In honor of the 226th birthday of the Constitution, the Senate Rules and Administration Committee, the Library of Congress and the Government Printing Office are launching a new free app.
“Constitution Annotated” makes the document founding our republic, signed by the 13 colonies on this day in 1787, plus modern analysis and interpretation of constitutional law accessible to iPhone users and anyone with computer access. Developers are working on an Android version.
“The Constitution Annotated app will enable people across America to gain up-to-date, state-of-the-art access to one of the world’s greatest legal documents,” said New York Democratic Sen. Charles E. Schumer, chairman of the Rules and Administration Committee, which oversees publication of the printed version.
The app released Tuesday includes analysis by the Congressional Research Service and the LOC of Supreme Court cases through June 26, 2013, which will be updated multiple times each year as new court decisions are issued.
In addition to Constitution Day, the release of the new resources coincides with the 100th anniversary edition of a printed document, “The Constitution of the United States of America: Analysis and Interpretation,” published at the direction of the Senate for the first time in 1913.
On the app, users can read the nearly 3,000-page document, browse by section, such as article or amendment to the Constitution, and search all of the text.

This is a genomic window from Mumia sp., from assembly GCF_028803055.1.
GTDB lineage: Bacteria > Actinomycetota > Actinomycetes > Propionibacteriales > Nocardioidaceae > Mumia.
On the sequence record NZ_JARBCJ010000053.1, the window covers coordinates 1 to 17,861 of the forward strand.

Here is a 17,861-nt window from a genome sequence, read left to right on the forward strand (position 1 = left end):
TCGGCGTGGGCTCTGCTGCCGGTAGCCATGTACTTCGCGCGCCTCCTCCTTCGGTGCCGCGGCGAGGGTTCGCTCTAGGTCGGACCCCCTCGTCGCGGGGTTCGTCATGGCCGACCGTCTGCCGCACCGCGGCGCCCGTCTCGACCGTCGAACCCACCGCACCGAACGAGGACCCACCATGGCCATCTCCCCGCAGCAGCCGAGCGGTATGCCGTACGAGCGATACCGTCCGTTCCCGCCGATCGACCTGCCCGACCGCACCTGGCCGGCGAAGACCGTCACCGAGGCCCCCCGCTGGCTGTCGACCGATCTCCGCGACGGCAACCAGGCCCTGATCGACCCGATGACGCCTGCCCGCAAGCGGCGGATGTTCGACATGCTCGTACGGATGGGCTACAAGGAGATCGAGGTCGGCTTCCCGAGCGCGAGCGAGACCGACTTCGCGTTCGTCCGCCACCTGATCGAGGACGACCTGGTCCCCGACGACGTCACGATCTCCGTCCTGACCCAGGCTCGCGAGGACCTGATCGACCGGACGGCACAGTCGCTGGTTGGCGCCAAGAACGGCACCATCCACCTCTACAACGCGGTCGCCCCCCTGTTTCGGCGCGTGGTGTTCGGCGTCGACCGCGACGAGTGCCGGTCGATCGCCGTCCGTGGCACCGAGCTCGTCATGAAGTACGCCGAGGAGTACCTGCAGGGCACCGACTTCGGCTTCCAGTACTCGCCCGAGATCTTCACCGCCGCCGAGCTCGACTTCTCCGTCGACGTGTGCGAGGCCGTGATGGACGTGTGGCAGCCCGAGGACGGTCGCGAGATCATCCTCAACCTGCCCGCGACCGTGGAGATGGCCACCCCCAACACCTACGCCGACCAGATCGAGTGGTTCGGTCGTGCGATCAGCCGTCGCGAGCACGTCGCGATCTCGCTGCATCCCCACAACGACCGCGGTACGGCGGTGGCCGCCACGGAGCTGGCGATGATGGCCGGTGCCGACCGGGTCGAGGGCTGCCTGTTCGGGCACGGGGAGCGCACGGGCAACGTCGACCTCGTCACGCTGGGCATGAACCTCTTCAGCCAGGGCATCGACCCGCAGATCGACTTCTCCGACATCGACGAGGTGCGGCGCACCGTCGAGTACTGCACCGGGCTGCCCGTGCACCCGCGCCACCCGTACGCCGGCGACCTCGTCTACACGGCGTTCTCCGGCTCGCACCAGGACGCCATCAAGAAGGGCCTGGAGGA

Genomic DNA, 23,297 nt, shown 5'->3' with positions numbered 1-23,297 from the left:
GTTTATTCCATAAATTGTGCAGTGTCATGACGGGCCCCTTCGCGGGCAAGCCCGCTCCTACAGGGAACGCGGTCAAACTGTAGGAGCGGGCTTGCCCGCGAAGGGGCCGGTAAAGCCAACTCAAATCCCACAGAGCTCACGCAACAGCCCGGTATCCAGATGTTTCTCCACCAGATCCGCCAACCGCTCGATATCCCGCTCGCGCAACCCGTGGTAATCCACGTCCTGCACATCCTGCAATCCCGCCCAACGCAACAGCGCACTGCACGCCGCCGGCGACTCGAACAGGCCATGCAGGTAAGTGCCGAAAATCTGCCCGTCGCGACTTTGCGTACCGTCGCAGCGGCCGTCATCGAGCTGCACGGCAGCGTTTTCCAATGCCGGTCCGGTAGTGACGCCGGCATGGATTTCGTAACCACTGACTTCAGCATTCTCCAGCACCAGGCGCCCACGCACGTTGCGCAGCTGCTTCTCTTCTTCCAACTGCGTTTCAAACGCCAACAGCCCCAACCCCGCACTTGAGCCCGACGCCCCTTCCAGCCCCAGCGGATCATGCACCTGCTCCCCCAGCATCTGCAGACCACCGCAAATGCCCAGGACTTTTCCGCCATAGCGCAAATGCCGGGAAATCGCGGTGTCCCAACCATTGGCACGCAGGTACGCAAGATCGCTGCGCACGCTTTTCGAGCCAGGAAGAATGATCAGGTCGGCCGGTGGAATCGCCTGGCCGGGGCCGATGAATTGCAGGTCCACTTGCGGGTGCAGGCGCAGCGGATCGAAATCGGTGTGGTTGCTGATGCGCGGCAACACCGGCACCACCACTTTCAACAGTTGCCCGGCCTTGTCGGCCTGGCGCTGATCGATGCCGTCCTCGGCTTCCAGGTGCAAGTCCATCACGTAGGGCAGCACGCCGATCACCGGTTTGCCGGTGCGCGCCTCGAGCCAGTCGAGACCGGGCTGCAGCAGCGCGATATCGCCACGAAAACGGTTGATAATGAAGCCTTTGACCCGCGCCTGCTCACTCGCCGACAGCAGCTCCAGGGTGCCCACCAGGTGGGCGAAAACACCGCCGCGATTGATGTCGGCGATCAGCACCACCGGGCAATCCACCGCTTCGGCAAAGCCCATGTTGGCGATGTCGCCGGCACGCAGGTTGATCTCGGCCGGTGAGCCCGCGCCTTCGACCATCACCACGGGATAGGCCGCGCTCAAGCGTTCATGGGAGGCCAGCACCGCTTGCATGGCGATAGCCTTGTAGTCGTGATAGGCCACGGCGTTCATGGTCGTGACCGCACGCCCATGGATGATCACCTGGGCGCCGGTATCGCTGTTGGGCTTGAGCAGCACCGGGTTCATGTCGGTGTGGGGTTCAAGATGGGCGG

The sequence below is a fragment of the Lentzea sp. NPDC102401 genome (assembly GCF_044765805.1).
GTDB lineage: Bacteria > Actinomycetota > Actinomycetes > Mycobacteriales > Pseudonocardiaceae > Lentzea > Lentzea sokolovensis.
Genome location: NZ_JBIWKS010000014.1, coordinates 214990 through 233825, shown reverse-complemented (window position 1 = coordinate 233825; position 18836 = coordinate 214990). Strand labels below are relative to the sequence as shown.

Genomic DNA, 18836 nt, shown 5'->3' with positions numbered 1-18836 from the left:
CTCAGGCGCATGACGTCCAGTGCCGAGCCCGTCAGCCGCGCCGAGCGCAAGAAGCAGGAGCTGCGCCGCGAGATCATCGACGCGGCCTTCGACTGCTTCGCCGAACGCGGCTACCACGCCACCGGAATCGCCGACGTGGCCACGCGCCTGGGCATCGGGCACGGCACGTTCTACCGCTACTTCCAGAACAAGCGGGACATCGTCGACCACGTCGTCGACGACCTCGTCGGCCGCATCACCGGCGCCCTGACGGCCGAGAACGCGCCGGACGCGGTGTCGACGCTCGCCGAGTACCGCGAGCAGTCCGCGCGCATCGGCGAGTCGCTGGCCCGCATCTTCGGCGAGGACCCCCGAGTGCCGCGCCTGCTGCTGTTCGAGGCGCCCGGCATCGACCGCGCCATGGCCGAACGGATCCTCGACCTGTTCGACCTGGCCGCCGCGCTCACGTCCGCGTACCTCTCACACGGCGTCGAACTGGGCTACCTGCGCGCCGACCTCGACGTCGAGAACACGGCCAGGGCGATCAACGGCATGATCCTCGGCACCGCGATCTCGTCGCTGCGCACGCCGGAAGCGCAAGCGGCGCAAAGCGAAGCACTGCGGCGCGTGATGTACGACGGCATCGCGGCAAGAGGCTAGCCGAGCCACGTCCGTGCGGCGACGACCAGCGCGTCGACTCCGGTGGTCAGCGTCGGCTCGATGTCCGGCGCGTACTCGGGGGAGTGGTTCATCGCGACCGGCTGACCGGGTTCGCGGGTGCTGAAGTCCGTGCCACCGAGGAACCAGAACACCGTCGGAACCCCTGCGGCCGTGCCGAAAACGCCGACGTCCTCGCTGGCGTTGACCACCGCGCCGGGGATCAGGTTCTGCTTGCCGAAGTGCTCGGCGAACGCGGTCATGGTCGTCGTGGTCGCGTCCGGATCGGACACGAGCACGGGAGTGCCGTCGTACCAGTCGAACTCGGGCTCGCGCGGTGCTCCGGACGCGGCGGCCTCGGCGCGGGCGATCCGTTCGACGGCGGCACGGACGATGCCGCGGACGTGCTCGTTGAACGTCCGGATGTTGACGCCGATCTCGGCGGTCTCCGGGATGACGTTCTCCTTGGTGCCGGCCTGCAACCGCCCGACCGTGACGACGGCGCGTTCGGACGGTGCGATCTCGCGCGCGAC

“The premise of the Constitution Annotated for 100 years has been to reflect our current interpretation and application of America’s most fundamental law,” Librarian of Congress James H. Billington said. “These new 21st-century methods of distributing, accessing and updating this important document mean that the insightful and timely analysis our Library of Congress experts produce each year is easily and freely accessible to anyone.”
The Constitution Annotated web publication will be available on GPO’s Federal Digital System, FDsys, as a searchable PDF that includes a linked table of contents, a linked table of cases and a linked index. An interactive table on the GPO’s website lists recent cases of high interest and tips for searching for those overwhelmed by the high volume of data.
“Through this collaborative project, the Library of Congress and GPO are providing the public with timely access to an enhanced, authenticated version of the ‘Constitution Annotated’ through GPO’s Federal Digital System,” Public Printer Davita Vance-Cooks said. “This is another example of how GPO works with Congress, the Library and other agencies to meet the information needs of the American people in the digital age.”
“Constitution Annotated” comes on the heels of another GPO app. Last week, the agency released the Mobile Member Guide app for the 113th Congress, which features pictures, party affiliation and bio data about members of the House and Senate. Users can browse Congress by last name, state, chamber or party on the free app.
James Jones, communications director for DC Vote, tapes a "DC Constituents Service Day" sign on the wall as he stands with other DC residents outside of Rep. Andy Harris's office on Capitol Hill to protest Harris' actions against D.C.'s marijuana laws on Thursday, July 24, 2014. DC Vote encouraged DC residents to bring their complaints about city services to the Maryland congressman.